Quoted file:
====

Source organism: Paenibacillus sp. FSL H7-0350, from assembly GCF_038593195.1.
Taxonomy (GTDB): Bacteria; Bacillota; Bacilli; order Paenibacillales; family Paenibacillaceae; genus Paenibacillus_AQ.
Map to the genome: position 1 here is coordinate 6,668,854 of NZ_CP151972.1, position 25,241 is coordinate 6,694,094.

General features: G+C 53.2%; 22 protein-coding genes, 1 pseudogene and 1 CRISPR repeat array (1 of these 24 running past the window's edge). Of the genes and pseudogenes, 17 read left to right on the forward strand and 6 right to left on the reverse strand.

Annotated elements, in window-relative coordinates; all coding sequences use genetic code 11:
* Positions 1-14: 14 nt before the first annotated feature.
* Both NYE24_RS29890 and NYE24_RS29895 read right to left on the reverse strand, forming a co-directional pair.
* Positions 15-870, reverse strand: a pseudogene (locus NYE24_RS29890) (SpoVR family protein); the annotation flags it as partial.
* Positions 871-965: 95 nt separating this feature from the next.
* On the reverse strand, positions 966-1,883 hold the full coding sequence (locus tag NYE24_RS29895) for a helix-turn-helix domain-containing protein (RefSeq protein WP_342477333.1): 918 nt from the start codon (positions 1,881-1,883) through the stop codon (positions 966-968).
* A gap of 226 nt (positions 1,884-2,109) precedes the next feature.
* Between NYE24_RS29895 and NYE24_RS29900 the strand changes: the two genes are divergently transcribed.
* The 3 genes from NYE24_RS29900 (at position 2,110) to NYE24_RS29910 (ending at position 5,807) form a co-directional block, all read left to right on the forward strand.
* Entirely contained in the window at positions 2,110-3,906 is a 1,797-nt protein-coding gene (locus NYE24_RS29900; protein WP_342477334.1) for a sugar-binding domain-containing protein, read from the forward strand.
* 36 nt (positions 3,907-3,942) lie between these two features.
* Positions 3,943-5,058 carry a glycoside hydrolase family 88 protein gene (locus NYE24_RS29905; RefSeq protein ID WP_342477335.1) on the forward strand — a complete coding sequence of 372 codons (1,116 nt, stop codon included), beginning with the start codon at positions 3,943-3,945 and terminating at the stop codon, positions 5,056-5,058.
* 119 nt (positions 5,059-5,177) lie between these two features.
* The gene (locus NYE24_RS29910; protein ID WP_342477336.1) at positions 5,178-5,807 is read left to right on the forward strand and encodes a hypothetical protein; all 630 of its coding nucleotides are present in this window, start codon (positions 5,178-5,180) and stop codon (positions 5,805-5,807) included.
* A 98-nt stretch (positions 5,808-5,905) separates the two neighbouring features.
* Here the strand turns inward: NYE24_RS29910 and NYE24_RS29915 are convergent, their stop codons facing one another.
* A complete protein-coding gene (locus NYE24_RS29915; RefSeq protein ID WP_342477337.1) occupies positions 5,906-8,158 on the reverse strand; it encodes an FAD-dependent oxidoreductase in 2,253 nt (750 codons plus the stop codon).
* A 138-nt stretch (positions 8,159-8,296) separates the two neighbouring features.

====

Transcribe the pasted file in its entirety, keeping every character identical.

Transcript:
Source organism: Paenibacillus sp. FSL H7-0350, from assembly GCF_038593195.1.
Taxonomy (GTDB): Bacteria; Bacillota; Bacilli; order Paenibacillales; family Paenibacillaceae; genus Paenibacillus_AQ.
Map to the genome: position 1 here is coordinate 6,668,854 of NZ_CP151972.1, position 25,241 is coordinate 6,694,094.

General features: G+C 53.2%; 22 protein-coding genes, 1 pseudogene and 1 CRISPR repeat array (1 of these 24 running past the window's edge). Of the genes and pseudogenes, 17 read left to right on the forward strand and 6 right to left on the reverse strand.

Annotated elements, in window-relative coordinates; all coding sequences use genetic code 11:
* Positions 1-14: 14 nt before the first annotated feature.
* Both NYE24_RS29890 and NYE24_RS29895 read right to left on the reverse strand, forming a co-directional pair.
* Positions 15-870, reverse strand: a pseudogene (locus NYE24_RS29890) (SpoVR family protein); the annotation flags it as partial.
* Positions 871-965: 95 nt separating this feature from the next.
* On the reverse strand, positions 966-1,883 hold the full coding sequence (locus tag NYE24_RS29895) for a helix-turn-helix domain-containing protein (RefSeq protein WP_342477333.1): 918 nt from the start codon (positions 1,881-1,883) through the stop codon (positions 966-968).
* A gap of 226 nt (positions 1,884-2,109) precedes the next feature.
* Between NYE24_RS29895 and NYE24_RS29900 the strand changes: the two genes are divergently transcribed.
* The 3 genes from NYE24_RS29900 (at position 2,110) to NYE24_RS29910 (ending at position 5,807) form a co-directional block, all read left to right on the forward strand.
* Entirely contained in the window at positions 2,110-3,906 is a 1,797-nt protein-coding gene (locus NYE24_RS29900; protein WP_342477334.1) for a sugar-binding domain-containing protein, read from the forward strand.
* 36 nt (positions 3,907-3,942) lie between these two features.
* Positions 3,943-5,058 carry a glycoside hydrolase family 88 protein gene (locus NYE24_RS29905; RefSeq protein ID WP_342477335.1) on the forward strand — a complete coding sequence of 372 codons (1,116 nt, stop codon included), beginning with the start codon at positions 3,943-3,945 and terminating at the stop codon, positions 5,056-5,058.
* 119 nt (positions 5,059-5,177) lie between these two features.
* The gene (locus NYE24_RS29910; protein ID WP_342477336.1) at positions 5,178-5,807 is read left to right on the forward strand and encodes a hypothetical protein; all 630 of its coding nucleotides are present in this window, start codon (positions 5,178-5,180) and stop codon (positions 5,805-5,807) included.
* A 98-nt stretch (positions 5,808-5,905) separates the two neighbouring features.
* Here the strand turns inward: NYE24_RS29910 and NYE24_RS29915 are convergent, their stop codons facing one another.
* A complete protein-coding gene (locus NYE24_RS29915; RefSeq protein ID WP_342477337.1) occupies positions 5,906-8,158 on the reverse strand; it encodes an FAD-dependent oxidoreductase in 2,253 nt (750 codons plus the stop codon).
* A 138-nt stretch (positions 8,159-8,296) separates the two neighbouring features.